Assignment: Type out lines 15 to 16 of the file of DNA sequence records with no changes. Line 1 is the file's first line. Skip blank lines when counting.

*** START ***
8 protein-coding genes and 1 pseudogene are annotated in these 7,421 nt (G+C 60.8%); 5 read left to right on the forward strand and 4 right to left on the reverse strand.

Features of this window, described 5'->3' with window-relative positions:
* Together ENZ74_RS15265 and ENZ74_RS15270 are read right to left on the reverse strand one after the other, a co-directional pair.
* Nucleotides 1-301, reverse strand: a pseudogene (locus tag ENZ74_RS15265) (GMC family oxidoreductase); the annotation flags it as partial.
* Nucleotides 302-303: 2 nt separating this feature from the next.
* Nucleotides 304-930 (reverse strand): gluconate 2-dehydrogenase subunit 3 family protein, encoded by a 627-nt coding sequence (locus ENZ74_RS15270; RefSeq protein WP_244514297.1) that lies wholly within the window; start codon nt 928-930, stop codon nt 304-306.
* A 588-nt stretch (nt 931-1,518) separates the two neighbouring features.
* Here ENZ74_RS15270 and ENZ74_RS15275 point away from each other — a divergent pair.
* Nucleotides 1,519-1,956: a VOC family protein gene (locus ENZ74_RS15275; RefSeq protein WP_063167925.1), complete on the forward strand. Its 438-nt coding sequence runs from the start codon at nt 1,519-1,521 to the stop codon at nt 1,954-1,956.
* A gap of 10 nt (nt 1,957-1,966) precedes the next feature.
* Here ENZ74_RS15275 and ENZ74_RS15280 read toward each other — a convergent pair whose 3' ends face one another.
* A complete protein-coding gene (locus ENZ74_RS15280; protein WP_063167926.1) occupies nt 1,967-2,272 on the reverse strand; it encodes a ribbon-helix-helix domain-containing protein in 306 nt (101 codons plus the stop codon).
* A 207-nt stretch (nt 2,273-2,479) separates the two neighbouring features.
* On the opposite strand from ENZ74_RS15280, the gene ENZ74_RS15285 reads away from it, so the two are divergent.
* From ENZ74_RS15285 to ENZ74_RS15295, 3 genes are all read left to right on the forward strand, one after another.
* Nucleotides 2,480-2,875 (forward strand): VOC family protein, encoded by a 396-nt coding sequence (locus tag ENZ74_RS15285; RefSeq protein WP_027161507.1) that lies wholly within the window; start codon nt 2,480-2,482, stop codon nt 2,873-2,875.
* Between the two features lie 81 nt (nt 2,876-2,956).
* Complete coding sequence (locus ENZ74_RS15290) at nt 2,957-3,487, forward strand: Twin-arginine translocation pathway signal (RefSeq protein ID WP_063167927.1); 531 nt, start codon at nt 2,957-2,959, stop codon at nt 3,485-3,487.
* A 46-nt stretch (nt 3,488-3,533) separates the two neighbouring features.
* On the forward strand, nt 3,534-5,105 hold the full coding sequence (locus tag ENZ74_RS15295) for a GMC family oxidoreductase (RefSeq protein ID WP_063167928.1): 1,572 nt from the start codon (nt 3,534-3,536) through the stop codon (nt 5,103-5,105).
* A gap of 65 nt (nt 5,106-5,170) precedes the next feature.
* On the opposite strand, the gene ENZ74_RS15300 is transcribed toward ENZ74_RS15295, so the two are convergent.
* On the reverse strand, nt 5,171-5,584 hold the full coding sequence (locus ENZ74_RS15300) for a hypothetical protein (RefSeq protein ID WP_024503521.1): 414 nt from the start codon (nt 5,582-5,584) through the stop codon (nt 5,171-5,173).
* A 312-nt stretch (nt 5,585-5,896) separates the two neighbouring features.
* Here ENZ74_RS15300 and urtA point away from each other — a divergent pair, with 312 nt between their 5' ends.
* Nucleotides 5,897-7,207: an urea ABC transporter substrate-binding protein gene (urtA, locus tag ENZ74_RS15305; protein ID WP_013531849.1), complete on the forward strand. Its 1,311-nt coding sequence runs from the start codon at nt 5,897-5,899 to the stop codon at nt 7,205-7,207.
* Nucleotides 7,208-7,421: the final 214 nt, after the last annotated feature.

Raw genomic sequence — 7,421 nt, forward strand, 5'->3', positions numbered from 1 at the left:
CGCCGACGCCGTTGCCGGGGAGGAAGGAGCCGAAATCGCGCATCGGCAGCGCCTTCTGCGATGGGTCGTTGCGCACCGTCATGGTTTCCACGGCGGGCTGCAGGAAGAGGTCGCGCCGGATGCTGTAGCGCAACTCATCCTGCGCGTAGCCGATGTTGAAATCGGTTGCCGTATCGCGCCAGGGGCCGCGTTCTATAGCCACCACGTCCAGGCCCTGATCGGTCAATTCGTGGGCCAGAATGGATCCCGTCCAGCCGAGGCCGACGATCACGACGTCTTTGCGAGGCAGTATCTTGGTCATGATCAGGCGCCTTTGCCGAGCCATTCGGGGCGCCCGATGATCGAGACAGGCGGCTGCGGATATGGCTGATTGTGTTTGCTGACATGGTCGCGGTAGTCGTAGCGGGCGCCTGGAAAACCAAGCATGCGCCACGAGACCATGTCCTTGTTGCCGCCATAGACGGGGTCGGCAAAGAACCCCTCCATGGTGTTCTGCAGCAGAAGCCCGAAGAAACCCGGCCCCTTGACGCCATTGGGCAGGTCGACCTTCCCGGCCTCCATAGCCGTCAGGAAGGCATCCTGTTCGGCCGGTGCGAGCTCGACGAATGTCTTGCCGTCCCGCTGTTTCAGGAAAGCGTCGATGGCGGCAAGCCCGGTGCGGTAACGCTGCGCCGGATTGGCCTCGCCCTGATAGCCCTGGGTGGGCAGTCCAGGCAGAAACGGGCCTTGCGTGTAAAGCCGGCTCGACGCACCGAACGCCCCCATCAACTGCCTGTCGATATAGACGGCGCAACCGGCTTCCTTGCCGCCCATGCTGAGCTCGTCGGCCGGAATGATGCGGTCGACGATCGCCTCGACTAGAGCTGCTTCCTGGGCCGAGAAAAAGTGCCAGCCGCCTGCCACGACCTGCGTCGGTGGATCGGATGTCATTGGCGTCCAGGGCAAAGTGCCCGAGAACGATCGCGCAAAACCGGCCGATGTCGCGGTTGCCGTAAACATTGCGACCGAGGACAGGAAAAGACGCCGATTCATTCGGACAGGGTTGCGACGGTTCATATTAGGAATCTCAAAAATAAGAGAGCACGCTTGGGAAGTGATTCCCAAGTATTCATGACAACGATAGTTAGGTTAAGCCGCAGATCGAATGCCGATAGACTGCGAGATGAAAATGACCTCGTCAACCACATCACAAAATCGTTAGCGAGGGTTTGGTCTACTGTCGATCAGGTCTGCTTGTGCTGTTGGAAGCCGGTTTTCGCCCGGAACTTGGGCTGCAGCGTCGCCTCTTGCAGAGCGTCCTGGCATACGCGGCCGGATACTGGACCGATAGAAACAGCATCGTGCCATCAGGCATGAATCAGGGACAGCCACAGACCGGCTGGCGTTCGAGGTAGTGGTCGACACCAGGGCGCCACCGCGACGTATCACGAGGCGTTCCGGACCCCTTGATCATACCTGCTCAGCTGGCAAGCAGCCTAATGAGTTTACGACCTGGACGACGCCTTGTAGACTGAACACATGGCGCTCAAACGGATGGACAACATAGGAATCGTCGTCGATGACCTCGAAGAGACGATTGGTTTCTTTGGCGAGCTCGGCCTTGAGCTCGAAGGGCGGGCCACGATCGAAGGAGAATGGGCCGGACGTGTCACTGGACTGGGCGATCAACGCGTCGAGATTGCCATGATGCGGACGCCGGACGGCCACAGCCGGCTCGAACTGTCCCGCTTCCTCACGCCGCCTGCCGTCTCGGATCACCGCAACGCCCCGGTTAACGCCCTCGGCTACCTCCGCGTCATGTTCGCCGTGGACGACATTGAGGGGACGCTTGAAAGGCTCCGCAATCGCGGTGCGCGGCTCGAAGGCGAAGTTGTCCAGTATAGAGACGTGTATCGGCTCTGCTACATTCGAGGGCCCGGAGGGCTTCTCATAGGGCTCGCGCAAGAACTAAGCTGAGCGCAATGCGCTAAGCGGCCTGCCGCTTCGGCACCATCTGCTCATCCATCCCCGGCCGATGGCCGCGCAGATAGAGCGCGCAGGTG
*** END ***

* From ENZ74_RS15285 to ENZ74_RS15295, 3 genes are all read left to right on the forward strand, one after another.
* Nucleotides 2,480-2,875 (forward strand): VOC family protein, encoded by a 396-nt coding sequence (locus tag ENZ74_RS15285; RefSeq protein WP_027161507.1) that lies wholly within the window; start codon nt 2,480-2,482, stop codon nt 2,873-2,875.